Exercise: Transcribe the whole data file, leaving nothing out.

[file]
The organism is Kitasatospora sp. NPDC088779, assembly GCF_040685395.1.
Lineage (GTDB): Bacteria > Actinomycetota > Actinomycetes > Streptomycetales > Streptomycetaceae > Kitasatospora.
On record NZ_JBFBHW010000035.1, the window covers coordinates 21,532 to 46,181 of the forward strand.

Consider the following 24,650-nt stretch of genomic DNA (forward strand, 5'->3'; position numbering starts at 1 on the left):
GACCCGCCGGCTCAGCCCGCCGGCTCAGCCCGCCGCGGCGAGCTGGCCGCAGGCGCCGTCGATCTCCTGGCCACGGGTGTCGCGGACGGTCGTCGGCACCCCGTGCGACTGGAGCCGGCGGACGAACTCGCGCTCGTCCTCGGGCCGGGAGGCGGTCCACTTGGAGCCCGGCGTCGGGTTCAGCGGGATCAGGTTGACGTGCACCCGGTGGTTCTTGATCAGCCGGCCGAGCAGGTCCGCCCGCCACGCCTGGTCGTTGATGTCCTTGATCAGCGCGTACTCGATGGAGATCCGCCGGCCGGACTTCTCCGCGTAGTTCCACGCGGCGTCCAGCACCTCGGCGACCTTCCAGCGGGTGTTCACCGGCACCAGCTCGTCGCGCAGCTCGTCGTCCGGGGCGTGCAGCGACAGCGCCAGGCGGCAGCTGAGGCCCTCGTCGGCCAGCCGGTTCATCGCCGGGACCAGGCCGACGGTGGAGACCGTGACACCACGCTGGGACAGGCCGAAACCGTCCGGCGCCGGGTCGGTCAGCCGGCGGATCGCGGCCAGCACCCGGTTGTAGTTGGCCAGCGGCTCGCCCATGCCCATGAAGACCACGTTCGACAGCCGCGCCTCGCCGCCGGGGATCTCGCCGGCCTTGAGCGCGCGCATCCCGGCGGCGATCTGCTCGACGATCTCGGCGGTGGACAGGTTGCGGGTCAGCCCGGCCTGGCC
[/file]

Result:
The organism is Kitasatospora sp. NPDC088779, assembly GCF_040685395.1.
Lineage (GTDB): Bacteria > Actinomycetota > Actinomycetes > Streptomycetales > Streptomycetaceae > Kitasatospora.
On record NZ_JBFBHW010000035.1, the window covers coordinates 21,532 to 46,181 of the forward strand.

Consider the following 24,650-nt stretch of genomic DNA (forward strand, 5'->3'; position numbering starts at 1 on the left):
GACCCGCCGGCTCAGCCCGCCGGCTCAGCCCGCCGCGGCGAGCTGGCCGCAGGCGCCGTCGATCTCCTGGCCACGGGTGTCGCGGACGGTCGTCGGCACCCCGTGCGACTGGAGCCGGCGGACGAACTCGCGCTCGTCCTCGGGCCGGGAGGCGGTCCACTTGGAGCCCGGCGTCGGGTTCAGCGGGATCAGGTTGACGTGCACCCGGTGGTTCTTGATCAGCCGGCCGAGCAGGTCCGCCCGCCACGCCTGGTCGTTGATGTCCTTGATCAGCGCGTACTCGATGGAGATCCGCCGGCCGGACTTCTCCGCGTAGTTCCACGCGGCGTCCAGCACCTCGGCGACCTTCCAGCGGGTGTTCACCGGCACCAGCTCGTCGCGCAGCTCGTCGTCCGGGGCGTGCAGCGACAGCGCCAGGCGGCAGCTGAGGCCCTCGTCGGCCAGCCGGTTCATCGCCGGGACCAGGCCGACGGTGGAGACCGTGACACCACGCTGGGACAGGCCGAAACCGTCCGGCGCCGGGTCGGTCAGCCGGCGGATCGCGGCCAGCACCCGGTTGTAGTTGGCCAGCGGCTCGCCCATGCCCATGAAGACCACGTTCGACAGCCGCGCCTCGCCGCCGGGGATCTCGCCGGCCTTGAGCGCGCGCATCCCGGCGGCGATCTGCTCGACGATCTCGGCGGTGGACAGGTTGCGGGTCAGCCCGGCCTGGCC